I set up an Open Street Map account and had a small opportunity to practice in my lab tutorials.
I chose a humanitarian crisis section that was in another language, French, and that hadn’t really been looked at and this was indicated by a low percentage sign.
I mapped three tiles but not without difficulty, at times I could not map them precisely enough as you will see from the images.
The project in question was CartoAssahoun #1406
I read the instructions which were in French, my limited knowledge of French did not pose an obstacle to carrying any the necessary amendments involved in the three tiles chosen by me. I chose to use the simpler editor, ID editor due to my inexperience.
However, understanding the background of the project proved a little more challenging. From what I can gather on the Wikipedia page:
the OSM community seeks to develop a context for the country of Africa through the mapping and classification of its highways and byways. The official language of Togo/Assahoun region is French.
The Wiki page points out that Africa is not always represented accurately for its economic and social role. This mapping project seeks to build an understanding of the bigger picture in essence and this is also important when you consider that the region floods during the flooding season (monsoons perhaps?) It is stressed that it is vital that the maps reflect the reality of the area.
I will now take you through the steps I performed:
I opened the ID editor and clicked on point. Following that I clicked on the building. I repeated this step over eighty times. The point symbol represents a building or location of some description. It was monotonous but it was simple to do for this first tile after following the instructions.
There appeared to be nothing else to be mapped on that particular tile. I found it easier to map it out in map view rather than satellite view as follows:
I had to ensure to save my changes and mark it as done otherwise it would prove fruitless:
My account reflected that I had completed my first tile after saving the changes.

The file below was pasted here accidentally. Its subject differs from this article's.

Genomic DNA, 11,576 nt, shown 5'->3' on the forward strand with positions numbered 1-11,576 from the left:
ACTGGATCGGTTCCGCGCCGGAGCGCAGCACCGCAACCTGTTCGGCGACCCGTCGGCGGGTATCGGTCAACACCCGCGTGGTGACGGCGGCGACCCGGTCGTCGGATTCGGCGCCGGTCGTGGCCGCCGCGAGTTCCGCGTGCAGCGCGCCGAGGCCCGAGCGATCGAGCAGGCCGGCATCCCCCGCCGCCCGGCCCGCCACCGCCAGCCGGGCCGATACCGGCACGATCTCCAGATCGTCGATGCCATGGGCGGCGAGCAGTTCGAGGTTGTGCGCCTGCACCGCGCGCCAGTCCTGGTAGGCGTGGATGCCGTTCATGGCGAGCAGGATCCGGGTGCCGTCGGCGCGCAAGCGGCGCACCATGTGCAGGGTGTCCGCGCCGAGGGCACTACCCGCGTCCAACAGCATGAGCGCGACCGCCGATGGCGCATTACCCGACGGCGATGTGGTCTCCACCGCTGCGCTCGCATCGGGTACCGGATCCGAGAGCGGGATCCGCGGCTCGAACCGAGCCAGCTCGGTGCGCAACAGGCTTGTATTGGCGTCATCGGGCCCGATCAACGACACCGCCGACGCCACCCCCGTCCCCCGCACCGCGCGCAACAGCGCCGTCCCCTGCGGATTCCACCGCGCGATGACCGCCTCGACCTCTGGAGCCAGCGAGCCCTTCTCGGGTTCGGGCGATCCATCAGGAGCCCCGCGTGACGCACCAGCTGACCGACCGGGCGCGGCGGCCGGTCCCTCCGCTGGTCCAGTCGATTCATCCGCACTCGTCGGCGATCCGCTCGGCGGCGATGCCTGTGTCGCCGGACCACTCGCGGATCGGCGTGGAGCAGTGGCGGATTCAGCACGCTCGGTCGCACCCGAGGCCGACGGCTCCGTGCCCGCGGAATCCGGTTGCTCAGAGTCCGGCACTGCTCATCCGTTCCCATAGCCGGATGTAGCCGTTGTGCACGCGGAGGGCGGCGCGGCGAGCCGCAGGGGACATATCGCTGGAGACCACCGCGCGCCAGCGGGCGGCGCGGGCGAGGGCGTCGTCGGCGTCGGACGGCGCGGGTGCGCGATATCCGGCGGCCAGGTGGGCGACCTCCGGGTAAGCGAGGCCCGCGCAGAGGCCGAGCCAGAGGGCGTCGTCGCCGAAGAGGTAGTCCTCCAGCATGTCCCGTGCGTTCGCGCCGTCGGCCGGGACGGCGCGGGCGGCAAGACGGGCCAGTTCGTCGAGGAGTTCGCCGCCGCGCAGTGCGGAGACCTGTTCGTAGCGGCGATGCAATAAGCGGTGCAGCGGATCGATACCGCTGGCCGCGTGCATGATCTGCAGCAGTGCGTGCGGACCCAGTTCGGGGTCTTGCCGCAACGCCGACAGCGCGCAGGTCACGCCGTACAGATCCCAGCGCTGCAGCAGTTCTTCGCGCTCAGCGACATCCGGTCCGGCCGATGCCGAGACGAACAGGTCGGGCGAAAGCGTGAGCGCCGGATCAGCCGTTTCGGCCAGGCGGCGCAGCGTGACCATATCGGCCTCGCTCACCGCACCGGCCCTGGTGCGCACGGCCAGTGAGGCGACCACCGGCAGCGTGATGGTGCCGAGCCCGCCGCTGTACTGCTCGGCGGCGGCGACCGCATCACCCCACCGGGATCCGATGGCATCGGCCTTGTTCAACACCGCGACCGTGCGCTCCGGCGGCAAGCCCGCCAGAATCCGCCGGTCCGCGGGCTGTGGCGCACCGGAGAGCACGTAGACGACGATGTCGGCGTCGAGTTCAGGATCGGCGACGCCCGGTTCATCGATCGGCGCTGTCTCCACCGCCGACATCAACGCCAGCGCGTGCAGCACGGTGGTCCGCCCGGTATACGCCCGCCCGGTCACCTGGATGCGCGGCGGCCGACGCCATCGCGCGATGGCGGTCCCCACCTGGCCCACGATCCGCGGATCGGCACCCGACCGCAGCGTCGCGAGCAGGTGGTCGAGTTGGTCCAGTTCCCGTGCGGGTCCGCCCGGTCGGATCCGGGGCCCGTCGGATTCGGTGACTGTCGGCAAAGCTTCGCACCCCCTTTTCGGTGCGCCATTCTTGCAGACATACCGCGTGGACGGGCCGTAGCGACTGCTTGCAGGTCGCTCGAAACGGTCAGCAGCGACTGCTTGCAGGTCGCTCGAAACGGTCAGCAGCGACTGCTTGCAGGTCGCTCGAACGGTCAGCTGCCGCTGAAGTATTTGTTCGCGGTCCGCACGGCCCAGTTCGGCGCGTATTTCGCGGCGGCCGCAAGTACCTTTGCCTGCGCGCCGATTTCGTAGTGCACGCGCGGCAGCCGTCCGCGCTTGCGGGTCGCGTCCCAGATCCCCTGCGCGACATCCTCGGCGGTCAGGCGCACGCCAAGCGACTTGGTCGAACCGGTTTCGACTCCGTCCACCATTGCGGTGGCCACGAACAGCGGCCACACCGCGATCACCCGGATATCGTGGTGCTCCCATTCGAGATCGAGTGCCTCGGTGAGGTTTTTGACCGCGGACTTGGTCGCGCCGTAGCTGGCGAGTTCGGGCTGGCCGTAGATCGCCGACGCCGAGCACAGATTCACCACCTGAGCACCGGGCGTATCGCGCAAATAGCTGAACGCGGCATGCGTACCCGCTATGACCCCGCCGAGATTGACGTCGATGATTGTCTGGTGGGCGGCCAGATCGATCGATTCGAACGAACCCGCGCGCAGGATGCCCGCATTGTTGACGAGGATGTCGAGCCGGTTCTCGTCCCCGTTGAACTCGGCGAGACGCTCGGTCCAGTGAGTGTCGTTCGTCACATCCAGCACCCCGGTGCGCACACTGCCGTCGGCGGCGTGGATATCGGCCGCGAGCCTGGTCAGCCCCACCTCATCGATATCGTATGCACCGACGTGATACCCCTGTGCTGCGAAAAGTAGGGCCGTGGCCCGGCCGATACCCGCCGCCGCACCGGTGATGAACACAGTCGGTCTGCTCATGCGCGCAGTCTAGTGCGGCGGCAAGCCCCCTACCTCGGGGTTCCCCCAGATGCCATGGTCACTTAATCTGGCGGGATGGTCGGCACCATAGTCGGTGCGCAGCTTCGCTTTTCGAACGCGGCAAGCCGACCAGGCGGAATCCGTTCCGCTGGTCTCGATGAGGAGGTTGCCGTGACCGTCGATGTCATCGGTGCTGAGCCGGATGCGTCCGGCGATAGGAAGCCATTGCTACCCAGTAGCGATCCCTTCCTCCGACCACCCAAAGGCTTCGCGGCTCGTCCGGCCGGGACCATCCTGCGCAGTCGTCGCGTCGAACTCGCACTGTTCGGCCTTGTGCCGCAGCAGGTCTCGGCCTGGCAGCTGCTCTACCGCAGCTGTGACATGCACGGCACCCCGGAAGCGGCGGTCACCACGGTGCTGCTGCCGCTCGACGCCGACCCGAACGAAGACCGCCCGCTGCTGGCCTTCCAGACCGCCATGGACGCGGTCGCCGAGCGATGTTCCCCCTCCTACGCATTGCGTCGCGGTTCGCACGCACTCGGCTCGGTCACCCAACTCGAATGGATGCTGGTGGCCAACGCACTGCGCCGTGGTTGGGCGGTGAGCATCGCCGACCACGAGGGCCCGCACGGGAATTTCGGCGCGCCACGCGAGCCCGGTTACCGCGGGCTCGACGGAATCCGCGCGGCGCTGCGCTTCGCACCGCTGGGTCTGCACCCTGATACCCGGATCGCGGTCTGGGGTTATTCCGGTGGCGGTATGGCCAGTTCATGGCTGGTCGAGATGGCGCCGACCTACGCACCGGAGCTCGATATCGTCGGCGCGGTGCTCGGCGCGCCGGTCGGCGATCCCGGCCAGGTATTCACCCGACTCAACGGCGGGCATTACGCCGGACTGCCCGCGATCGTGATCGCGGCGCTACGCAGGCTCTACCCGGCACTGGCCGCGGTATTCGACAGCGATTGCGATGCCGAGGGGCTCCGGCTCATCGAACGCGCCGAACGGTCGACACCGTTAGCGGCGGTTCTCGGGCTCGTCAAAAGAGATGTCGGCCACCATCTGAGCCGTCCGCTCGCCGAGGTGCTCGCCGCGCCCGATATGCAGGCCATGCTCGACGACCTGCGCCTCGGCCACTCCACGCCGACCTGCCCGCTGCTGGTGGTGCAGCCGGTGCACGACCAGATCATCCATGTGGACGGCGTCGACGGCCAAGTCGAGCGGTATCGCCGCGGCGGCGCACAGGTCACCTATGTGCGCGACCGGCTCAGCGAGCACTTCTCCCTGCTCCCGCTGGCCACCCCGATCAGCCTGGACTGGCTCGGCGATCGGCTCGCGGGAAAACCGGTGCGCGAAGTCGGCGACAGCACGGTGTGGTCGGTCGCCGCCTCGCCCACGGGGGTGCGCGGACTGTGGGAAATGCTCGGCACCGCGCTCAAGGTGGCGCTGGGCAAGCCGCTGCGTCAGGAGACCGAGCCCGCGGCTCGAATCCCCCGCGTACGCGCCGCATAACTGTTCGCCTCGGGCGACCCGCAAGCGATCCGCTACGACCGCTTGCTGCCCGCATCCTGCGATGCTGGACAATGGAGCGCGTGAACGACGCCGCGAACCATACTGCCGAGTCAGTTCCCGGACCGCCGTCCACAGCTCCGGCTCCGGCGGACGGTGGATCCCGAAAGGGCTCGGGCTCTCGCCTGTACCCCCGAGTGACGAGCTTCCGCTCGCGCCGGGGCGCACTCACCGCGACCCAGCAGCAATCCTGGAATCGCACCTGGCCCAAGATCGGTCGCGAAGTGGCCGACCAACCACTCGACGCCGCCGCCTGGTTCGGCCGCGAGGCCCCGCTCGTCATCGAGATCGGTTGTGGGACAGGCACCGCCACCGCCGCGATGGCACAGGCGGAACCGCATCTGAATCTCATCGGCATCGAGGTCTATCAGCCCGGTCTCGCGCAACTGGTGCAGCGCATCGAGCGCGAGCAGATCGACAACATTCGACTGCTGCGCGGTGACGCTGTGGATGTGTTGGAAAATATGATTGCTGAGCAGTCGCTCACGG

I moved on to the second tile which was comprised (from what I could see) of an area and a line.
I clicked on the area button and mapped my way around the section and I also did this for the line by clicking the line button and carefully mapped it out.
There were some sections that could not be mapped. The lines failed to show despite a number of attempts.
Here is an image of the second tile, A satellite view and an error:
As above an attempt to fix after changes were already saved (and had gone live):
And finally I carried out amendments on the third tile. The locations/points were already completed, so I made area and line changes where applicable within the constraints of the tile selected indicated by the pink/purple line:
I learned quite a lot from carrying out the process. It was a simple process, however, it took time to grasp an understanding of it and some video tutorials helped me along the way in my effort. But with openstreetmap, it is fair to say, you learn by doing. It is better to practice on the demos first because once the changes are saved they go live and everyone can see them with internet around the world.
From what I can see this exercise has certainly been a real eye-opener in terms of its potential, it will prove to be essential in the future in terms of sustainable planning and development and is vital in times of crisis such as flooding or other natural disasters such as earthquakes. I had the choice to choose between mapping my neighbourhood or a humanitarian crisis, I chose the humanitarian crisis for two reasons namely because I thought it would prove to be more useful as it is a priority need and also because at the time I had thought that I would have to go out taking pictures and such and that this would not be appreciated by the neighbours, however, I learned quite quickly that I was wrong and that this was not the reality/case and that the mapping imagery was, in fact, already there and the exercise was to be performed solely online. This has been a valuable and worthwhile exercise and the skills that I am developing will prove essential for the future.